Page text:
Here is my script that sets the date from the gps on startup:
echo 'getting time'
cgpxlogger | head -n 20 > curtime.txt
cat curtime.txt | grep time | cut -c 29-30 > minute.txt
cat curtime.txt | grep time | cut -c 26-27 > hour.txt
cat curtime.txt | grep time | cut -c 23-24 > day.txt
cat curtime.txt | grep time | cut -c 20-21 > month.txt
cat curtime.txt | grep time | cut -c 15-18 > year.txt
date -s `echo \`cat month.txt\`\`cat day.txt\`\`cat hour.txt\`\`cat minute.txt\`\`cat year.txt\``
It is rather cludgy and relies on the output of cgpxlogger being a fixed-width string, but it works for me. Hopefully you will get some use out of it.
I actually call this script from another script in /etc/rc5.d and background it so that the rest of the boot process can continue before the gps has a lock. Since it can take a while for the gps to get a good lock, you may want to do the same. You also need to make sure this script starts up after you have started gpsd, because cgpxlogger connects to gpsd to get its information.
From: mike allen [mailto:allenster@...]
Sent: Thursday, October 15, 2009 10:34 PM
To: General mailing list for gumstix users.
Subject: Re: [Gumstix-users] GPS setting time.
2009/10/16 mike allen <allenster@...>:
> Hi Juan,
> 2009/10/16 Juan Osuna <jmartine@...>:
>> Hi Again.
>> Thank you Mike and Paul for your help.
>> I will be greatful if you can share the script that you mention related to
>> this issue.
>> Maybe you can also share the /etc/ntp.conf file. I am thinking that my
>> configuration is not well done.
>> My /etc/ntp.conf:
>> # This is the most basic ntp configuration file
>> # The driftfile must remain in a place specific to this
>> # machine - it records the machine specific clock error
>> driftfile /etc/ntp.drift
>> # This obtains a random server which will be close
>> # (in IP terms) to the machine. Add other servers
>> # as required, or change this.
>> #server pool.ntp.org
>> server 127.127.28.0 minpoll 4 maxpoll 4
>> fudge 127.127.28.0 time1 0.185 refid GPS
>> # Using local hardware clock as fallback
>> server 127.0.0.1
>> #server 127.127.28.0 minpoll 4 maxpoll 4
>> fudge 127.0.0.1 stratum 14
>> # Defining a default security setting
>> restrict default nomodify nopeer
> This ntp.conf is fine. I would uncomment the pool.ntp.org line if
> you're going to have network access.
>> Some questions.
>> Where can I check the NTP shared memory? in order to see if GPSD is writing
> I cannot remember where the shm is off the top of my head, but there's
> a device/file you can cat to get statistics about who last read
> from/wrote to shared memory. If I remember, I'll post it.
try: cat /proc/sysvipc/shm and look for the pids of ntpd and gpsd respectively.
> Apart from that, if you suspect that gpsd is not writing - make sure
> that gpsd is being started up with the -n flag - this is hugely
> important. Verify using ps that gpsd is running with the following
> arguments: gpsd -p -n /dev/ttyS2
> The best thing to do for checking if gpsd is feeding time to ntpd and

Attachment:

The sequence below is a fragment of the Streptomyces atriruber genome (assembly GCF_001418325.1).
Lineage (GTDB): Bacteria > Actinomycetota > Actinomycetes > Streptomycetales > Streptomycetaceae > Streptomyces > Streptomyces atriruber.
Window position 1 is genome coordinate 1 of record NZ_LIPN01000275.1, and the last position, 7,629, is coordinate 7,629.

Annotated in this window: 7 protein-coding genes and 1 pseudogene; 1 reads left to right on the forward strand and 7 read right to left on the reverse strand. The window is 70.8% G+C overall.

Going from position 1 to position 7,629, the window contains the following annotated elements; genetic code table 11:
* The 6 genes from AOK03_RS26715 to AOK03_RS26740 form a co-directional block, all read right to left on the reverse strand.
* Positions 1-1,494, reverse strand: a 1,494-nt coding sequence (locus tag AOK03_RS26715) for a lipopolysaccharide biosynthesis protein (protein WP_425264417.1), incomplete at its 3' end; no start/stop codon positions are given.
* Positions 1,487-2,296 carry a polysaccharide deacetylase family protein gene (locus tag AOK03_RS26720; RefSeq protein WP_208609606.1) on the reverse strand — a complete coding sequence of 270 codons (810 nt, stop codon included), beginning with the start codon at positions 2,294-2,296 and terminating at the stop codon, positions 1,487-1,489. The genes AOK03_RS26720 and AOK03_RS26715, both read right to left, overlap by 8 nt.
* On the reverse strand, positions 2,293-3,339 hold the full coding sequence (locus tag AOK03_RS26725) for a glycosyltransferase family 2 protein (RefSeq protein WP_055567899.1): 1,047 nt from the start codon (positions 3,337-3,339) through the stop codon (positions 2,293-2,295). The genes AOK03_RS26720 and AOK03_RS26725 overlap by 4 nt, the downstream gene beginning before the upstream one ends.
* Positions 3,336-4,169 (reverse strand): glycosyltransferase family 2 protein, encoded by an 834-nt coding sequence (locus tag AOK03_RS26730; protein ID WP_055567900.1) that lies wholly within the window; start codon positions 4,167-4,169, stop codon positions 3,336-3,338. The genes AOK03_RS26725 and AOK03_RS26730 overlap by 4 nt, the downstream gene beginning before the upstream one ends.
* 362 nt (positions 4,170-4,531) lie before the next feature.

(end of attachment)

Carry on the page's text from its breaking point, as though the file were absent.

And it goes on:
> that ntpd is using it, is to install the ntp-bin package, and then
> ntpq -pn
> This will give you an output of the time sources that ntp is using to
> set the system time. You should see the clock source you specified in
> the ntp.conf file (GPS), and an estimate of the difference between it
> and the current system time, as well as the jitter of the time source.
>> Until now I can read data from GPS, and using ntpd -q can compare the
>> system time with the GPS time but I cannot set the verdex time. Is there a
>> way synchronize immediately using ntpdate or another command?
> The way it should work is that your system boots up and runs ntpdate
> as a 'one-shot' to set the time, then ntpd starts up and sets your
> system clock continuously based on the time sources it is receiving
> (i.e., gps, ntp servers).
> If you want to instantaneously set system time, you can use ntpdate,
> but you'll need a network connection. Otherwise, you might try Paul's
> I would recommend that you first verify that you have got gpsd and
> ntpd talking properly before trying to set the system time manually
> using gps - by this I mean that in the first instance, you should try
> and provide a network connection to your gumstix so that it can set
> its system time using an ntp server, and then verify that the nmea
> messages are indeed being used by ntp (ntpq -pn). Then you can move on
> to the issue of setting the time using only the gps.
>> Any advice?
>> Thank you in advance for your help.
>> View this message in context: http://www.nabble.com/GPS-setting-time.-tp25900847p25918732.html
>> Sent from the Gumstix mailing list archive at Nabble.com.
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Come build with us! The BlackBerry(R) Developer Conference in SF, CA
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developing skills, take BlackBerry mobile applications to market and stay
ahead of the curve. Join us from November 9 - 12, 2009. Register now!
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